The University of Toronto Mississauga (UTM)’s Academic Affairs Committee held their first meeting of 2020 last Monday in the William G. Davis building’s Council Chamber. The agenda, though rather light, featured some interesting topics surrounding the academic experience here at UTM, both for future students and current students alike.
The meeting began with a presentation by Lorretta Neebar, registrar and director of Enrolment Management, where enrolment statistics gathered by her team provided a clear picture of current and future enrolment trends.
Though the figures are tentative until later on this year, overall trends show that enrolment for the 2019-2020 academic year were at an all-time high, with over 15,000 students. Of this intake, about 4,013 students were incoming first years. About 29 per cent of these first years are international students, which is down from 2018-2019’s 33 per cent intake of international first-years.
Consistent with previous years, more and more students are choosing to study Computational Science, Mathematics, and Statistics at UTM. In the 2019-2020 incoming class, 17.1 per cent of first years chose the Computational Science discipline—making it the second-highest discipline choice after Social Sciences (19.2 per cent).
Neebar noted that this trend has been rising in the last five years and as a result it is estimated that UTM’s computer science department will continue to grow in the coming years to cope with such a demand.
In terms of the alteration and closure of programs offered at UTM, two were put up to the vote for the council: the Diploma in Investigative & Forensic Accounting [commonly referred to by its acronym DIFA] and the Specialist in Interactive Digital Media.
In the case of the Diploma in Investigative & Forensic Accounting, Professor Len Brooks presented the case for closing the program by the end of the 2021-2022 academic year, noting industry pressures motivating those in the field to pursue a master’s degree instead.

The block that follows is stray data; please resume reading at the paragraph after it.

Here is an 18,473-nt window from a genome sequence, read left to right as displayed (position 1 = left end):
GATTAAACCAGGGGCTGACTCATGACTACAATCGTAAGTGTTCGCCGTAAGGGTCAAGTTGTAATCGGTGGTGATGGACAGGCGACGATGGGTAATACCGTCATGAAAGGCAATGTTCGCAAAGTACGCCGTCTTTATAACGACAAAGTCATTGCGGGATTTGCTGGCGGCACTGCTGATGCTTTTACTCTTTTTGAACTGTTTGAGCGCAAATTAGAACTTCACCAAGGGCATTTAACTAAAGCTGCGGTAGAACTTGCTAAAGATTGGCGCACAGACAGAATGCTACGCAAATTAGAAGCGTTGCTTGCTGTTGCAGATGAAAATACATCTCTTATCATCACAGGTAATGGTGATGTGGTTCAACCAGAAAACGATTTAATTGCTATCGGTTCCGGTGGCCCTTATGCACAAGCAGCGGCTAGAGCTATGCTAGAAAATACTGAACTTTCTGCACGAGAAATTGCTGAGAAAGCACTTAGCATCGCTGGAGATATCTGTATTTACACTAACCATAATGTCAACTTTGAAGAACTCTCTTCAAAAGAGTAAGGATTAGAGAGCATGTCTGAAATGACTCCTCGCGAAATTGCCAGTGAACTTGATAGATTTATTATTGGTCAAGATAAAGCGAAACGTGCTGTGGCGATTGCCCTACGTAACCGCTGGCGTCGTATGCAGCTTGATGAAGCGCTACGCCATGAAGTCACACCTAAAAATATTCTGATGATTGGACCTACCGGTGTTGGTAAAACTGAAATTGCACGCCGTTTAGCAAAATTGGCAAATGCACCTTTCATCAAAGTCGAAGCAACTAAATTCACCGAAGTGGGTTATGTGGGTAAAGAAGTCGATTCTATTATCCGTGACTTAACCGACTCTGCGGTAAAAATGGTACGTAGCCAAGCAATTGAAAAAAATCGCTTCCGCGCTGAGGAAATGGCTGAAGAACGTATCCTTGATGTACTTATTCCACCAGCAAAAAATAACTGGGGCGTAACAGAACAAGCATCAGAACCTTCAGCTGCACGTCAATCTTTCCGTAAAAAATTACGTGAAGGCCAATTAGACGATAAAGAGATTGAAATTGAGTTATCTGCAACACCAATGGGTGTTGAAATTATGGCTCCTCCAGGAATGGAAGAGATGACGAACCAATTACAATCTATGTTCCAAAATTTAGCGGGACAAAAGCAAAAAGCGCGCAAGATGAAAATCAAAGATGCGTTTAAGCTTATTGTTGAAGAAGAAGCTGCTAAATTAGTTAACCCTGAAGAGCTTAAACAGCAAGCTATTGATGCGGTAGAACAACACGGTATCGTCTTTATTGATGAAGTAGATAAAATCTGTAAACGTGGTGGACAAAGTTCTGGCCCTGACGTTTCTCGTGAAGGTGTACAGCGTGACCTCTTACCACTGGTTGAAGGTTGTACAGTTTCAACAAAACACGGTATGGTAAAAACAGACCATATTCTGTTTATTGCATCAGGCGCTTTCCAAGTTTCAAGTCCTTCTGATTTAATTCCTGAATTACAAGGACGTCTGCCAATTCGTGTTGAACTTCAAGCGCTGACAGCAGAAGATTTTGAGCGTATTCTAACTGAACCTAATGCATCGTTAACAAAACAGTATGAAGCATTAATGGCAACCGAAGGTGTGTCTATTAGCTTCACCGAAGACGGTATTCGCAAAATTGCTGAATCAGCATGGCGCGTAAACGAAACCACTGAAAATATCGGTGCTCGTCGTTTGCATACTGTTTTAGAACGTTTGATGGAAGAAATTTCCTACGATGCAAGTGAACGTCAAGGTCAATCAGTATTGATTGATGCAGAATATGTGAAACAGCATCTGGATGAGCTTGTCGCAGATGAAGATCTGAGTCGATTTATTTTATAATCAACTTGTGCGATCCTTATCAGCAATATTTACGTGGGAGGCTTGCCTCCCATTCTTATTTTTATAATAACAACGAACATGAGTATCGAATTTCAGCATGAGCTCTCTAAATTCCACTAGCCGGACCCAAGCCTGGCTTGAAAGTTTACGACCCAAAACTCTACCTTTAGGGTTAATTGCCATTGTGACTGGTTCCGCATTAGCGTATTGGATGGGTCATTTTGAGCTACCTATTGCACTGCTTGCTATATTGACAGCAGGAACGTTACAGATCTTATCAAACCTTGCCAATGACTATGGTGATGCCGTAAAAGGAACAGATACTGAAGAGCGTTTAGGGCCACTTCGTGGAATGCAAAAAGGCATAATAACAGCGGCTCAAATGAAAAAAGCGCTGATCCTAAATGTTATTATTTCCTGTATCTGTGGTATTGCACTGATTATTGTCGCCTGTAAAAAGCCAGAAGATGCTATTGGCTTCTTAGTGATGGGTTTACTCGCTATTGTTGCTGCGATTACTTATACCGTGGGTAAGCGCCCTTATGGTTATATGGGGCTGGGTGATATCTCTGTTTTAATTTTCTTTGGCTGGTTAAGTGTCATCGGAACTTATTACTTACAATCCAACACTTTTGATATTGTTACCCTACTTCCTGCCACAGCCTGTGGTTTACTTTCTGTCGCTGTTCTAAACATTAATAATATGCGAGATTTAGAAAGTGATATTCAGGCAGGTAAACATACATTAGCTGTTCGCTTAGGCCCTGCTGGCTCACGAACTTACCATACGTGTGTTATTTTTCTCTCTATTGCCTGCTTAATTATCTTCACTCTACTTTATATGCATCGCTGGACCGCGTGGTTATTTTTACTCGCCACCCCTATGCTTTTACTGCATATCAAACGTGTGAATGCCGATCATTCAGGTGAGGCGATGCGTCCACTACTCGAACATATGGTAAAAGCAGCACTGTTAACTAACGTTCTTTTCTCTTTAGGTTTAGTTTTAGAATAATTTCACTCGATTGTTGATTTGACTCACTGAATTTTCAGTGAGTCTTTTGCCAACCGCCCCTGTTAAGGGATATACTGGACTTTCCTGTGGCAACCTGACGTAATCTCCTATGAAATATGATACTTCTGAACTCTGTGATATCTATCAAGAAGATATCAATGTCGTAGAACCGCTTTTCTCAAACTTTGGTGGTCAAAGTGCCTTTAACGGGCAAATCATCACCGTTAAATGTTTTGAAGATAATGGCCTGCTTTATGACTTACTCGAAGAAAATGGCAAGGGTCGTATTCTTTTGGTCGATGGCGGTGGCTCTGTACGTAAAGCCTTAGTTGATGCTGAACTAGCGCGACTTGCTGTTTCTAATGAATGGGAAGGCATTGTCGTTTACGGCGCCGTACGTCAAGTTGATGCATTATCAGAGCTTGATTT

Professor Brooks noted the success of the Master of Forensic Accounting Program—launched in 2017 as a successor to DIFA—in preparing students to enter higher-level positions in downtown firms.
Moreover, Professor Rhonda McEwen presented the case to the Council for the Specialist in Interactive Digital Media, citing student feedback that the Specialist degree did not offer the sort of hands-on experience that they had hoped to gain in the Specialist prerequisites.
The Specialist in Interactive Digital Media, as Professor McEwen noted, only has two remaining students within it, so the effects of a possible closure would be marginal.
The Council voted resoundingly to permanently phase out both the DIFA and the Specialist in Interactive Digital Media in the coming years.
The meeting concluded with a presentation by Professor Heather Miller regarding minor changes to the curricula in the disciplines of the humanities, the sciences, and the social sciences.
Included in these changes are some exciting new course propositions with dozens of new additions to the aforementioned faculties.
Moreover, slight modifications and a few prerequisite courses were introduced like the brand-new first year courses designed to hone in students’ reading and writing skills in preparation for upper-year courses. These first year reading and writing courses are in the works for majors and specialists across a vast range of degrees under the humanities and social sciences umbrella.
These propositions were also approved overwhelmingly by the Council, albeit with one abstention.
The next UTM Academic Affairs Committee meeting is on February 11 at 4:10 p.m. in the Council Chamber.